The war is over. The Americans have won. After three years, they have re-established the political machinery and defeated an insurgency. Awakening Councils of Concerned Local Citizens (financed by the Americans) keep the peace. Except for the odd SpecOps raid, the American military is nowhere to be seen.
The insurgent is home from the war. He fought the Americans, fled when the choice was surrender, and after the end of major combat operations took to irregular fighting. What remains of the insurgency, however, has degenerated into banditry and thievery. The insurgent is suspiciously wealthy, but has no use for his ribbons and medals. There is nothing left to fight for. The war is over.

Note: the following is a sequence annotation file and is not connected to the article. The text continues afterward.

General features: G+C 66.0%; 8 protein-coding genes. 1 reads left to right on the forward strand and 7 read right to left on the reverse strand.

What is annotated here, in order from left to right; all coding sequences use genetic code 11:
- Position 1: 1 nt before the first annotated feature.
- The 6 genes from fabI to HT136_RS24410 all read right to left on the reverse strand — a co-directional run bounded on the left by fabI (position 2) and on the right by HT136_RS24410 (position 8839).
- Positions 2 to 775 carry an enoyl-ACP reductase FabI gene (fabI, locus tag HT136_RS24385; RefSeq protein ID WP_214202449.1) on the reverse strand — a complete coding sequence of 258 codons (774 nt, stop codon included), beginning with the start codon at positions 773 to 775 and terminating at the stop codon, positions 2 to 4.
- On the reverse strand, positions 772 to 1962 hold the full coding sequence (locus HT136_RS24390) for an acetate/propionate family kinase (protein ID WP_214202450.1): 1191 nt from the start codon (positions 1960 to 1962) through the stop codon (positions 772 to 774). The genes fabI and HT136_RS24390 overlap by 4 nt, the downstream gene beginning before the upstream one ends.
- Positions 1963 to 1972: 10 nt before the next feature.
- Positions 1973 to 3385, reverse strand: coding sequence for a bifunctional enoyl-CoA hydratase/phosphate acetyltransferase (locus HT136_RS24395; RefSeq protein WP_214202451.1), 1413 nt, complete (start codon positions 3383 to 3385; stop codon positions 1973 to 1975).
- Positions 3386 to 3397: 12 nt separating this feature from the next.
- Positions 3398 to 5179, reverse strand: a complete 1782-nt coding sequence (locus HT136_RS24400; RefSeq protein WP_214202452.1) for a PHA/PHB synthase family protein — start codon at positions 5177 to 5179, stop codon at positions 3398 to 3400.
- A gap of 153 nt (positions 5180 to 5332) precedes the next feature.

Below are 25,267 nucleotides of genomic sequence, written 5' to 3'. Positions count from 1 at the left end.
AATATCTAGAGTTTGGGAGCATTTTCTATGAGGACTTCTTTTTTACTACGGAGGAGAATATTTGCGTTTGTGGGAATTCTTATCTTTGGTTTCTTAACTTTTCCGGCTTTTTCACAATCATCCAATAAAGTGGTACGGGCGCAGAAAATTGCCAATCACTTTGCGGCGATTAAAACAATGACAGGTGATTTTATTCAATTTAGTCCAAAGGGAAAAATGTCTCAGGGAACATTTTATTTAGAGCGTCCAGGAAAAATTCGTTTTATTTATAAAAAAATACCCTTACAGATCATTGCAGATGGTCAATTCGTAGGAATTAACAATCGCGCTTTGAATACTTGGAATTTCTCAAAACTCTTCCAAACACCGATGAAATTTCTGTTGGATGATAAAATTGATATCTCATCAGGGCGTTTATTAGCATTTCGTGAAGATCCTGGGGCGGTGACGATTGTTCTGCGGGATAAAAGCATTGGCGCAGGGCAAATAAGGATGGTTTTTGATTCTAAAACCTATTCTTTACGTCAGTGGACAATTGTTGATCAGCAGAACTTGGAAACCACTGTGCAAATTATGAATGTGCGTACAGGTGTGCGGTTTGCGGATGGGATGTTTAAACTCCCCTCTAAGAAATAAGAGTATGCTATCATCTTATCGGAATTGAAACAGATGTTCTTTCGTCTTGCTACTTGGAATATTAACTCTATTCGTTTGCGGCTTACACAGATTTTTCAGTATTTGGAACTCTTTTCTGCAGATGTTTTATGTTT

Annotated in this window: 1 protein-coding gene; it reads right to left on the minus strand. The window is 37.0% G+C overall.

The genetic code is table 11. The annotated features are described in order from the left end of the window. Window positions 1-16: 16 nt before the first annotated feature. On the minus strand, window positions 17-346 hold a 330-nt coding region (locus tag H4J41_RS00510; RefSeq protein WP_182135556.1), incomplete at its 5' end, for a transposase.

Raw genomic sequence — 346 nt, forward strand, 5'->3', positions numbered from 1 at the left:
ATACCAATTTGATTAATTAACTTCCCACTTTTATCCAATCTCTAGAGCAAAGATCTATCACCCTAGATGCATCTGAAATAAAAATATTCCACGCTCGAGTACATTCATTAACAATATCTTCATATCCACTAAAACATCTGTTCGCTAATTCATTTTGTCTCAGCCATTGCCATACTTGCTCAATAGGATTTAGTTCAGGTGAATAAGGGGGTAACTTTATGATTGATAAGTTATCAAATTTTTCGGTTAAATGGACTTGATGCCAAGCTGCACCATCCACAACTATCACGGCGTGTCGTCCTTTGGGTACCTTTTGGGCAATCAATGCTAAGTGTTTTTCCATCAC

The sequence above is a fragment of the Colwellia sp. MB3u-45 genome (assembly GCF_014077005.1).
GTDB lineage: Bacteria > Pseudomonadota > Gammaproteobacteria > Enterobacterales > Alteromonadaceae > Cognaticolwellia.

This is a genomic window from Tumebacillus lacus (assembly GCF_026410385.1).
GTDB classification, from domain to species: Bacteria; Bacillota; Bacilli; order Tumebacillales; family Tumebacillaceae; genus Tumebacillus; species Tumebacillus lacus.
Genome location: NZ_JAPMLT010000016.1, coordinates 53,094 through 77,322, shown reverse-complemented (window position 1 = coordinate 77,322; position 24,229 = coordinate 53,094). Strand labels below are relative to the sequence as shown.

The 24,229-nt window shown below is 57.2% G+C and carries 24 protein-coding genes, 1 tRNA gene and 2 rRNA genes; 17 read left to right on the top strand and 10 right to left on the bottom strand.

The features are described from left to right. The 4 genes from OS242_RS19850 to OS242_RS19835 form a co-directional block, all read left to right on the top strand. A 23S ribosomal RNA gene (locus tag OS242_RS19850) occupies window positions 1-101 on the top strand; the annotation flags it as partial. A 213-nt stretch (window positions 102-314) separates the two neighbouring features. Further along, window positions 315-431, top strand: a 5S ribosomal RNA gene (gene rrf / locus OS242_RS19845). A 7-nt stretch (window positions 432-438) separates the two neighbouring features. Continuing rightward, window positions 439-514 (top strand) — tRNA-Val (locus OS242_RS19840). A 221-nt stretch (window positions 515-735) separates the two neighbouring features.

Then intercommunal violence flares up. A cycle of kidnaping, rape, murder, corpse desecration, human trafficking, and honor killings begins.
It’s Texas, 1868.
The Searchers is a family-friendly movie in a sense that has disappeared from cinema. The story is incredibly dark, but most of the action happens off-screen. The attention of children watching the movie would be drawn to the colorful characters, interesting locations, and strange accents, while teenagers would be drawn to a love story involving the heartthrobs of yesteryear and some classic cowboy-and-indian fighting. But adults will see a post-war that’s shockingly nihilistic and lonely.